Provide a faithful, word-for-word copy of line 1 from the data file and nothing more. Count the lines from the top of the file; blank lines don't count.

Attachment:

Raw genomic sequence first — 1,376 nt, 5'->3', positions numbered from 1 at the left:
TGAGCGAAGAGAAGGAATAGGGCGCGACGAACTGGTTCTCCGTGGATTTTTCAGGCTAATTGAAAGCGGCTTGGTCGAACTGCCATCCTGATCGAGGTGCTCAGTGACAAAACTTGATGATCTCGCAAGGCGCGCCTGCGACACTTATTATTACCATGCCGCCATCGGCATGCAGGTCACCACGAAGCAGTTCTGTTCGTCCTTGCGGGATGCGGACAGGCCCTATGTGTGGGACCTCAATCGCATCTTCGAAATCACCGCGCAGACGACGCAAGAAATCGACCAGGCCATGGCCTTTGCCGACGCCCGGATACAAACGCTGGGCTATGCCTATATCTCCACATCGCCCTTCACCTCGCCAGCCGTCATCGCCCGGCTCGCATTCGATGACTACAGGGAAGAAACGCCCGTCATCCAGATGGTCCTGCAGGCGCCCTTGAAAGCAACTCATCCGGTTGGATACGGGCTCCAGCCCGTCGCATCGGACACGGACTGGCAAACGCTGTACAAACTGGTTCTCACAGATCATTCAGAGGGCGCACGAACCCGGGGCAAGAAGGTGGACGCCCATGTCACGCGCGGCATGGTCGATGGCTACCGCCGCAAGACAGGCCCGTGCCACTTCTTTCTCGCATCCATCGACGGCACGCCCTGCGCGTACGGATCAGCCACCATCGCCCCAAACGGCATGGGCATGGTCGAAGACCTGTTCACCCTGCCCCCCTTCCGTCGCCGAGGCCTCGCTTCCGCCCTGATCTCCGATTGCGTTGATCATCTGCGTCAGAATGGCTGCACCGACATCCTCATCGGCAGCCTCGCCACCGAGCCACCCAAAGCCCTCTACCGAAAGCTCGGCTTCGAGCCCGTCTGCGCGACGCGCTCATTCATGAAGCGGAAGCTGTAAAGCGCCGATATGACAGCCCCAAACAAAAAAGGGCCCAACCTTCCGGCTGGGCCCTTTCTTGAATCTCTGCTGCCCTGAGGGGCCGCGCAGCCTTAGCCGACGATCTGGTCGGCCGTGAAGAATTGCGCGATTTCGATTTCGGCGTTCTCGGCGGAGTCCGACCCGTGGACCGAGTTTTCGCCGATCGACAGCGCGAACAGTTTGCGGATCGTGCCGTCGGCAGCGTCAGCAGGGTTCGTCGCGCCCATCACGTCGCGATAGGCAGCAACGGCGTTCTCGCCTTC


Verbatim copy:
Raw genomic sequence first — 1,376 nt, 5'->3', positions numbered from 1 at the left: